Three of Virginia’s most prominent state Democrats have voiced their support for Hala Ayala in her bid for lieutenant governor. If she wins, Ayala, the first Afro-Latina elected to the state legislature, would make history as the first woman of color in statewide office and the first woman to serve in the role.
Gov. Ralph Northam, House Speaker Eileen Filler-Corn and House Majority Leader Charniele Herring announced their support for Ayala together on Monday morning, and will join her at a news conference Monday afternoon to be livestreamed from the Virginia Women’s Monument in Richmond.
The three Democratic politicians praised Ayala’s contributions to expanding Medicaid, passing criminal justice reform, raising teacher pay and abolishing the death penalty while serving in the House Democratic leadership as chief deputy whip.
“During my time as governor, we have made extraordinary progress in our Commonwealth, from expanding Medicaid for 500,000 Virginians to passing critical criminal justice reforms,” Northam said in a news release posted to Ayala’s campaign website.
“Her leadership in the House Democratic majority has been central to these and so many other historic pieces of legislation that are improving the lives of Virginia families,” he added. “I’ve seen firsthand her indispensable ability to bring people together to make progress, and I know Hala will continue the good work we’ve accomplished to move Virginia forward.”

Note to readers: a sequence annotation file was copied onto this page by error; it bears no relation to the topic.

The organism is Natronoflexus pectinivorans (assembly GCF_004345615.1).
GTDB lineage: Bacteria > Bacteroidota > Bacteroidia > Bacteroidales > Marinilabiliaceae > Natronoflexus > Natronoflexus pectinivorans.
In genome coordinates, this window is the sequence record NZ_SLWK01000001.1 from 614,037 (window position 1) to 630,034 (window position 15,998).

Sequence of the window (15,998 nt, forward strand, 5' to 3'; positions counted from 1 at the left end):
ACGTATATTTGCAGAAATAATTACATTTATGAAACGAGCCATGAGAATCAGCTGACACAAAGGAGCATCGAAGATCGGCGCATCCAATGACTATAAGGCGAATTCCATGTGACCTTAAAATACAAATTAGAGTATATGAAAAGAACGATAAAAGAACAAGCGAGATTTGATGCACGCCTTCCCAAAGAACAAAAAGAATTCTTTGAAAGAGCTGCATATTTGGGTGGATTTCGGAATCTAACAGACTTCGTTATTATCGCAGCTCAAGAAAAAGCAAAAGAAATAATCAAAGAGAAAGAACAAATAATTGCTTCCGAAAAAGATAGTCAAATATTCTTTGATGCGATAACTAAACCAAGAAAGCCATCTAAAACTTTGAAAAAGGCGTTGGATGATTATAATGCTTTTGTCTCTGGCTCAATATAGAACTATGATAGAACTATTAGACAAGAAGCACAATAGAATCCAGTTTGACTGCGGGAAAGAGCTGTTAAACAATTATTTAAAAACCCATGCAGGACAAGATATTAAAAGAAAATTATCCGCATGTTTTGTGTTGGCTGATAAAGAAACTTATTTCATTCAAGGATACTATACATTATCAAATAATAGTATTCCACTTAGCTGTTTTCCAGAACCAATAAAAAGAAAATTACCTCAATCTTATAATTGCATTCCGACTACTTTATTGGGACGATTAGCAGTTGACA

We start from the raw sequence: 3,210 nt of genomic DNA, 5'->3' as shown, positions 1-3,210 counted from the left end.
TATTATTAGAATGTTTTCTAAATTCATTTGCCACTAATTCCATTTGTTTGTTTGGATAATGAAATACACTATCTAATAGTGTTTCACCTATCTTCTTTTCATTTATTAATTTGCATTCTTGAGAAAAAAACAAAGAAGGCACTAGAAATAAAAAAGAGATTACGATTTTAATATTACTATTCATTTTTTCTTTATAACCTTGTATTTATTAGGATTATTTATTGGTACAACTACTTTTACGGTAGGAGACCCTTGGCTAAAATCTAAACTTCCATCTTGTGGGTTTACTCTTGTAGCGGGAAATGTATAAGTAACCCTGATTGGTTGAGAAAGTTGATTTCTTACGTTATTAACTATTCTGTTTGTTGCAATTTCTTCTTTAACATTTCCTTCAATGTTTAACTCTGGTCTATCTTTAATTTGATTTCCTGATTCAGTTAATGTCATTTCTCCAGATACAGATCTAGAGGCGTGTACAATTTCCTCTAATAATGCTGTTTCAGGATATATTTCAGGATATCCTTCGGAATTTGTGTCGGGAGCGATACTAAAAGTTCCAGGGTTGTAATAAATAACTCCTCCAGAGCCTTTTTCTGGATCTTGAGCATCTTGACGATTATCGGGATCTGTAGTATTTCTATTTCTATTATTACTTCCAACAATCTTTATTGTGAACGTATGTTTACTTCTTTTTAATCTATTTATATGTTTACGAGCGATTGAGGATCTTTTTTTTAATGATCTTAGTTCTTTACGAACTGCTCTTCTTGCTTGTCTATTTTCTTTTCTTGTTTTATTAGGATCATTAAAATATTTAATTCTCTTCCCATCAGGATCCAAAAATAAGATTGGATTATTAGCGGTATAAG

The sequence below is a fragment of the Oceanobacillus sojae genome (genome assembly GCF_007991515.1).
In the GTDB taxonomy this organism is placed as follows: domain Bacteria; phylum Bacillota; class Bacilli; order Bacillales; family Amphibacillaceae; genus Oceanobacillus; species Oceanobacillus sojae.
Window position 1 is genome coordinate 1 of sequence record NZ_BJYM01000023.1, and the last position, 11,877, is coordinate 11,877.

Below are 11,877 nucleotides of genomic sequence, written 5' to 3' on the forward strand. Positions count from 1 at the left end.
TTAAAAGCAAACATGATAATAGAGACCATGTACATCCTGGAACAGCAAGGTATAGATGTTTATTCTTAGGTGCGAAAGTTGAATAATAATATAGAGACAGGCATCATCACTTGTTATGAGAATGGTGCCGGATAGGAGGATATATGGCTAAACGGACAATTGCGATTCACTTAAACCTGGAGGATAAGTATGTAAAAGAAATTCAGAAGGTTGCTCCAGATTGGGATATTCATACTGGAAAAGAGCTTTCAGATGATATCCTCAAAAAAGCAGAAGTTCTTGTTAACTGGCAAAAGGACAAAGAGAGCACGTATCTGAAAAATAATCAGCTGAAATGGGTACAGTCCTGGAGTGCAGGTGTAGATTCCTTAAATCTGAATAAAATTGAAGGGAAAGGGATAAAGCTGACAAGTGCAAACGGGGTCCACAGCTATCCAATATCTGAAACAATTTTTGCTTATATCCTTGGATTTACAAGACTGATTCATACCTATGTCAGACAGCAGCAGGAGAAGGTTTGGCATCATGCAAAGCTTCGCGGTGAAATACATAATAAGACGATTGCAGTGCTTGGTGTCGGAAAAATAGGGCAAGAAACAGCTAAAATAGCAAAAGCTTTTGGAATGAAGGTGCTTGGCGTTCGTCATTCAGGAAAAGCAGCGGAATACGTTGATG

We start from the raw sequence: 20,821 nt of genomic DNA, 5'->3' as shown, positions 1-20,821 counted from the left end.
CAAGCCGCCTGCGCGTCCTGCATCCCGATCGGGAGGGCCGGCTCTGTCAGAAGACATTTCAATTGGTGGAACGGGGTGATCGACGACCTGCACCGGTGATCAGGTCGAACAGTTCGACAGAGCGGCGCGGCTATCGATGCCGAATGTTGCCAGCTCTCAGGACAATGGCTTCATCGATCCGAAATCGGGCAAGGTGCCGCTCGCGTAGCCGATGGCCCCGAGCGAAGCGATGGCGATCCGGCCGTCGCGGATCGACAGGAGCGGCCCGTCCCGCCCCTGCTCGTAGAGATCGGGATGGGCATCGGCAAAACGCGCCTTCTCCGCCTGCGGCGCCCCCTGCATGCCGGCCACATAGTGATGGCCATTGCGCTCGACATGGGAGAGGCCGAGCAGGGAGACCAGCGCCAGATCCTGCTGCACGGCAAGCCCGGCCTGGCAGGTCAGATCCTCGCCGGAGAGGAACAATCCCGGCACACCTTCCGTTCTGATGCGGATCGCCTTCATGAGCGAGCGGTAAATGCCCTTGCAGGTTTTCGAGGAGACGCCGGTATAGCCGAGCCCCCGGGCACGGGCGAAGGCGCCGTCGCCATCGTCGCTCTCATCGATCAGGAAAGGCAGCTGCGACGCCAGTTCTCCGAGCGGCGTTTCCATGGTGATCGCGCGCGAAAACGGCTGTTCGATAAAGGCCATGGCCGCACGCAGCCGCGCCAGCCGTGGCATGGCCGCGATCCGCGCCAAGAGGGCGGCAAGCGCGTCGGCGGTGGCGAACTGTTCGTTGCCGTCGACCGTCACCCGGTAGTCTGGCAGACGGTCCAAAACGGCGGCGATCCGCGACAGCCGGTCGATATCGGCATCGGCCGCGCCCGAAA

Filler-Corn and Herring both echoed Northam’s comments, with Filler-Corn lauding Ayala’s candidacy as an opportunity to bring “historic representation to the highest levels of our state government.”
Ayala joins an already crowded field competing for the limelight as well as campaign funding with five other candidates. She ranks fifth in cash on hand among the five Democratic hopefuls for lieutenant governor, with $154,960 as of March 31. Fellow delegate Sam Rasoul leads with $952,611.
The other candidates are Norfolk Council Member Andria P. McClellan; Fairfax County NAACP President Sean A. Perryman; and NFL agent and lobbying firm partner Xavier J. Warren.
Citing a source familiar with the governor’s thinking, the Richmond Times-Dispatch reports Northam sees Ayala as “most aligned with him ideologically and who made the most sense for the ticket.”
She has represented Virginia’s 51st District in the state’s House of Delegates, which includes part of Prince William County, since 2018. Before her career in politics, Ayala worked as a cybersecurity expert for the U.S. Department of Homeland Security and helped organize the original Women’s March in 2017.
Virginia Democrats will select their candidate for lieutenant governor on June 8, alongside races for governor, attorney general and several seats in the House of Delegates. Republicans will choose their own contender at a May 8 convention.